Oil Industry: Agadir International Training Center welds cracks
When it comes to recruiting profiles, a company is always very demanding in terms of the skills required by the missions that these profiles have to fulfill. However, this is often not the case when these missions are linked to the health, safety and health aspects. These components are not priorities, while the number of victims is enormous. Indeed, according to the latest official figures (2011), 200 000 accidents are linked to work, including 2 000 fatal accidents. On the rate side, Morocco recorded 47.8 fatal work accidents per 100,000 workers during the same year. This is double the MENA area (Middle East and North Africa) and 16 times the figure in Finland. The construction sector is most affected by the physical exposure of the workers at their workplace (60 000 victims per year, 20% of them in Casablanca).
These alarming figures can be significantly reduced if industrialists in Morocco and the public authorities work together to create a “Hygiene Safety Environment” (HSE) culture in Moroccan companies. Notably, by adopting this culture through the training of appropriate skills. The importance of training such profiles is also evident and necessary in the major national and international projects of which Morocco is a stakeholder.
CASE OF GAZODUC NIGERIA MOROCCO
On 3 December, King Mohammed VI and Nigerian President Muhammadu Buhari kicked off an offshore pipeline project that is expected to link Nigeria, the third largest producer of natural gas in Africa, Morocco, and then ‘Europe. It is a Pharaonic project that will transform the countries through which it passes. It will extend the West African Gas Pipeline for 5,000 km, which since 2010 connects Nigeria to Ghana via Benin and Togo. The future stretch will run along the West African coast and will have considerable economic impact on the region. However, it is legitimate to ask: does Morocco and the countries concerned have the skilled labor force for such a huge project? Let us mention the case of welders. Projects such as this one will require a foreign “labor force” which will be expensive and will be paid in foreign currency. Why ? Because on such projects, one must be certified. A manufacturing welder will never be able to set foot without training in accordance with international standards and certified by recognized international bodies.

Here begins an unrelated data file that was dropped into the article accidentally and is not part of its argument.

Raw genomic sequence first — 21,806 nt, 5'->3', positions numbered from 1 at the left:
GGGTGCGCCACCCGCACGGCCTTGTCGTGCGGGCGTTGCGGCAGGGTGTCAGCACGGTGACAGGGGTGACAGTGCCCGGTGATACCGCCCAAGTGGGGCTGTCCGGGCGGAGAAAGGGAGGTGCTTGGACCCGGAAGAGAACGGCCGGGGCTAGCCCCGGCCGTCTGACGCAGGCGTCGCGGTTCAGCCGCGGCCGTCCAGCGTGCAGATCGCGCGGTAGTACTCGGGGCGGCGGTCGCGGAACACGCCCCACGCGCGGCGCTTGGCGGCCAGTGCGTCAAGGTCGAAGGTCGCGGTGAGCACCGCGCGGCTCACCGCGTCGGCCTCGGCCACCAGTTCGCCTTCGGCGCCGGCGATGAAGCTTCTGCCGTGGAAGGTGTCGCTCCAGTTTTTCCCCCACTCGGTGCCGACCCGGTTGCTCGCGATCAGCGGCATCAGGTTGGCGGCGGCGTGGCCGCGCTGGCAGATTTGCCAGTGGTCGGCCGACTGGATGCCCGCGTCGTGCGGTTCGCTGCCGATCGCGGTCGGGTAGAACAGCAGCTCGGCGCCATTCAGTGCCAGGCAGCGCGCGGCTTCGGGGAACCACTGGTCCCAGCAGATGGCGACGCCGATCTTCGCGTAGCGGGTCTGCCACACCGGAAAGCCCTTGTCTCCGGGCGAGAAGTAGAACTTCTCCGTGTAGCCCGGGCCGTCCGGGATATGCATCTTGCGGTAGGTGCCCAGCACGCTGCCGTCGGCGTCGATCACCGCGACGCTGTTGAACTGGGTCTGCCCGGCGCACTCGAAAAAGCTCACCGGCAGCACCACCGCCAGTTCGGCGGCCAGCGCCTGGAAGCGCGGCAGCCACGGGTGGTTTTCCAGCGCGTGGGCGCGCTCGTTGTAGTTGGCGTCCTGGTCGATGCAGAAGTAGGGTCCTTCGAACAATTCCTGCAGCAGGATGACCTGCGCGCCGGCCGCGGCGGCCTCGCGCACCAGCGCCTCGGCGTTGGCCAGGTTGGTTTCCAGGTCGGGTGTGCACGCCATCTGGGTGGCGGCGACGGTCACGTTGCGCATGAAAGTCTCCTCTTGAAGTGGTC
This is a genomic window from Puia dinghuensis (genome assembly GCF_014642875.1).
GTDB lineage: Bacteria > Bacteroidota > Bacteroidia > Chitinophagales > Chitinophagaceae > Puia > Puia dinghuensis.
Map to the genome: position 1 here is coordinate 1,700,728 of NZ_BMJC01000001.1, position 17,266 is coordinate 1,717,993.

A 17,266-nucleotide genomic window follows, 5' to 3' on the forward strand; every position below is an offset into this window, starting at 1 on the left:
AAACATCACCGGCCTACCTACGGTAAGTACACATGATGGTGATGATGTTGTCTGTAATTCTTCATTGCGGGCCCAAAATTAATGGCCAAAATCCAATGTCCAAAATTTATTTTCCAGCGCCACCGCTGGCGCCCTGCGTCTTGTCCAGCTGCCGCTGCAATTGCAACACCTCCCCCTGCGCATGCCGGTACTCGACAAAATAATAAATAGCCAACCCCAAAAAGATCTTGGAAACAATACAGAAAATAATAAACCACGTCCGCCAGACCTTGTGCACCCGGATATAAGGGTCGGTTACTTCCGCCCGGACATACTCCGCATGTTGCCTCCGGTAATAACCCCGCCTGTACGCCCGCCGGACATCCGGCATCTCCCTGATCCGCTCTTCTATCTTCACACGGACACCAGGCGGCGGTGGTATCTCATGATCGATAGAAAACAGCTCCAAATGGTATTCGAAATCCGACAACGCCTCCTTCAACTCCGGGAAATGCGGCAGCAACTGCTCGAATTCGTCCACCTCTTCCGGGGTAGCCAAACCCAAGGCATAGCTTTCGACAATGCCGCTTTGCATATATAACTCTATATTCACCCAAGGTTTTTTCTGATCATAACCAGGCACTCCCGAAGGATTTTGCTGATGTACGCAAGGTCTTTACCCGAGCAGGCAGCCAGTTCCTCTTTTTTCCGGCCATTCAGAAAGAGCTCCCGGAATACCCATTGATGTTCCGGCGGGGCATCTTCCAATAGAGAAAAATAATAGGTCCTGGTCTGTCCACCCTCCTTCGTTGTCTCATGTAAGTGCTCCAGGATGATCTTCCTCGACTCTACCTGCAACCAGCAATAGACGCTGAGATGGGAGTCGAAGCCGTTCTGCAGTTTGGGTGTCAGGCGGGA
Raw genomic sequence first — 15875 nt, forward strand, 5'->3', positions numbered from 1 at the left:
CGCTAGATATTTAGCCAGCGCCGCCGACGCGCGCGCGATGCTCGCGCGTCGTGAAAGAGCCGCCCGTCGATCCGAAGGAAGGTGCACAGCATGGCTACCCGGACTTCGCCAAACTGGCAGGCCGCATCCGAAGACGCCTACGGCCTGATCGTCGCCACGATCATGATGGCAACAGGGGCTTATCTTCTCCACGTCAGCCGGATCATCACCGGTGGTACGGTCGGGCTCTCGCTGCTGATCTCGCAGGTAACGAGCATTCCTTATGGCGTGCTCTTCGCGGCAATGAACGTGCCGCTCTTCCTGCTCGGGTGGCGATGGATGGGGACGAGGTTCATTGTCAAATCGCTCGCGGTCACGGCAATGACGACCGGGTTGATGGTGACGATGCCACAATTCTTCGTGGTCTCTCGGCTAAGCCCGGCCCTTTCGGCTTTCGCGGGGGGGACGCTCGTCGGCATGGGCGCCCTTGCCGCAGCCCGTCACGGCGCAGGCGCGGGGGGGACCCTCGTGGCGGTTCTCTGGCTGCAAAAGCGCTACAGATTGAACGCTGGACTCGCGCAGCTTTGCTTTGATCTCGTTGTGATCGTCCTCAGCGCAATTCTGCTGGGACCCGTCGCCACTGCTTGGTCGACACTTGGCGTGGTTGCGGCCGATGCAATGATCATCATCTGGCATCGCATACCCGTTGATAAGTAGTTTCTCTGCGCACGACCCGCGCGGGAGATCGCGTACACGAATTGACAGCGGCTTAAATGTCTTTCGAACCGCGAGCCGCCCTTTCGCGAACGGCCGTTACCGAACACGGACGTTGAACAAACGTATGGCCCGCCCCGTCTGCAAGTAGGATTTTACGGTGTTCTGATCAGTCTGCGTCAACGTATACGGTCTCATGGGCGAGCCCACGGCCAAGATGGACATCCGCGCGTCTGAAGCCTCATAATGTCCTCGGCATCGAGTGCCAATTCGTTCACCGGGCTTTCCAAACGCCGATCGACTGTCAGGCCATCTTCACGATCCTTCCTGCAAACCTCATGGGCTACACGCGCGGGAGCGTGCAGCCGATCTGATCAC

Training is therefore a sine qua non condition if Morocco really wants to give continental and international influence to its Emergence. Hence the importance of having establishments capable of forming such profiles.